With a market that analysts project will more than double to $7.8 billion by 2028, electric boats promise now-familiar benefits: reducing powerboats' impact on the environment while offering a quieter ride without any smell of fumes. Some of the tradeoffs may sound familiar, too — critics argue that the amount of energy required to power a watercraft makes it difficult for them to reach high speeds or travel long distances.
That didn't stop auto giant General Motors from putting the spotlight on electric boats in November 2021, with a $150 million acquisition of a 25% stake in Seattle-based electric outboard motor start-up Pure Watercraft. In January, GM and Pure Watercraft unveiled the first product stemming from their partnership: an electric pontoon boat.
Here's a look at that offering, as well as other buzz-worthy electric boats – including one from a team of former SpaceX engineers – that are already making a splash:
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Pure Watercraft's electric pontoon boat
Pure Watercraft and GM's electric pontoon boat is currently available for pre-order online, with just a $100 deposit — though ultimately, you'll have to pay at least $45,000 for a boat with a single outboard motor, and $60,000 for twin outboards.
The 25-foot, 9-inch long boat is expected to fit up to 10 passengers. The single motor version is billed as able to hit a top speed of 14 miles per hour, compared with 23 miles per hour for the version with twin motors. Each motor is 25 kilowatts, all powered by a 66-kilowatt hour GM automotive grade battery.
The boats, which also come with a Bluetooth-enabled throttle, will likely have a travel range of up to 120 miles on the water, at an average speed of 5 miles per hour. That range will decrease significantly for boats traveling at top speed.
The first deliveries to customers are expected in late 2022.
The Arc One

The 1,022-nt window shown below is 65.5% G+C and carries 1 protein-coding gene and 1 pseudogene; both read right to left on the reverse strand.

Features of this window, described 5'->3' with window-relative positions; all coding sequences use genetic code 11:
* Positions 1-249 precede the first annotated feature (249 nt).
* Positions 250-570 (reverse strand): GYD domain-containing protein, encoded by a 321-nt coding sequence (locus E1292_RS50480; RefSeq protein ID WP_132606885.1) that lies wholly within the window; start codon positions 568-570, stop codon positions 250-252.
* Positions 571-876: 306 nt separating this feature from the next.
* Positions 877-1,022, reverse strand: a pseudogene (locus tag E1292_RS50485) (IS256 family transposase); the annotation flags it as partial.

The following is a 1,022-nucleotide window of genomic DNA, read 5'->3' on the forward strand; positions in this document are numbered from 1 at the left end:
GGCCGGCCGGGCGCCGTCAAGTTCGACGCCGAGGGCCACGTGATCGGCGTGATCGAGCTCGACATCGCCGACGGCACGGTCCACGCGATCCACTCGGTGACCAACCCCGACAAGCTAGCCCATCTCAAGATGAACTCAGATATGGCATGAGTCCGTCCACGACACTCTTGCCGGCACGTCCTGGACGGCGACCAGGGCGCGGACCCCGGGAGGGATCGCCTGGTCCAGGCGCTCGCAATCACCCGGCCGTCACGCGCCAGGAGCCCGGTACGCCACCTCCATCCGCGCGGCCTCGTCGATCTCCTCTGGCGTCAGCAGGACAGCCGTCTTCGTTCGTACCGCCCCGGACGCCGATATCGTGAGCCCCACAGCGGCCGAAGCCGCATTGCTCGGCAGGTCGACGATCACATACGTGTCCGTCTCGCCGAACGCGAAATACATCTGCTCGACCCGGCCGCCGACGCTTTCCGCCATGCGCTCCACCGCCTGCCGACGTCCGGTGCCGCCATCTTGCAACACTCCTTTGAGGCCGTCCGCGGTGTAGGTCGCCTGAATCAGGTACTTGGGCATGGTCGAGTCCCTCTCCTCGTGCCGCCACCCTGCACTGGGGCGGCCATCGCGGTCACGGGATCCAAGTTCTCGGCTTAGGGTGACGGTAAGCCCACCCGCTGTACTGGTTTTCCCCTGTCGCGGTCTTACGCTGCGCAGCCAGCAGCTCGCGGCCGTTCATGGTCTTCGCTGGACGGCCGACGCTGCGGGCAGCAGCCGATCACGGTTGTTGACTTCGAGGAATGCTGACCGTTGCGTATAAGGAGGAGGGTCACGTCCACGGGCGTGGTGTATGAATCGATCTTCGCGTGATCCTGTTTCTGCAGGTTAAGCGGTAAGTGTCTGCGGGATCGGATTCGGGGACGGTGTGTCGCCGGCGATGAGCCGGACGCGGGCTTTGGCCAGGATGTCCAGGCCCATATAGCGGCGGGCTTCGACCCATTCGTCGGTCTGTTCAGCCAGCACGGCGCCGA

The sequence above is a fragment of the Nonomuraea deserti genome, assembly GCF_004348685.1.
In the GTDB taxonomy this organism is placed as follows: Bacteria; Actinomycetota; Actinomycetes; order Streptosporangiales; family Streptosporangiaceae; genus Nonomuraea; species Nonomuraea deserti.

Los Angeles-based Arc Boats is led by a team of former SpaceX engineers, including the company's co-founder and chief technology officer Ryan Cook, who was previously a lead engineer on SpaceX's first and second stage Falcon 9 rockets.
Arc launched last year, and has already raised more than $30 million in funding from firms like Eclipse Ventures and Andreessen Horowitz, plus celebrity investors like Will Smith, Kevin Durant and Sean "Diddy" Combs.
In March, the company introduced an all-electric 24-foot cruiser called the Arc One that features a massive, 220 kWh electric battery — three times the size of the battery in a Tesla Model Y. That battery powers a 500 horsepower motor, allowing the electric speedboat to reach top speeds of 40 miles per hour, according to Arc.
The Arc One features a lightweight aluminum hull and can fit up to 12 people, plus 60 cubic feet of storage space. The company says you'll get roughly three to five hours of cruising time per charge.
The boat comes with a hefty starting price: $300,000. You can reserve one with a $1,000 deposit on the company's website. Deliveries are expected to begin this summer.
Swedish tech company Candela recently unveiled its "flying electric craft," called the C-8. The electric boat actually uses hydrofoils — wings or fins that lift most of the boat out of the water — to significantly reduce drag, allowing the C-8 to use roughly 80% less energy than a conventional boat, the company says.
The C-8 is expected to reach a top speed of 30 knots, or roughly 35 miles per hour, and travel nearly 58 miles per charge. The nearly 28-foot craft is designed to fit eight passengers, and even has a front cabin that sleeps four.
Perhaps unsurprisingly, it also isn't cheap. The C-8 comes with a starting price of 290,000 euros, which currently equates to just over $305,000. Candela expects to begin delivering the boats to customers this summer after already selling more than 100 units in the U.S., Europe and Canada, the company said on Thursday.
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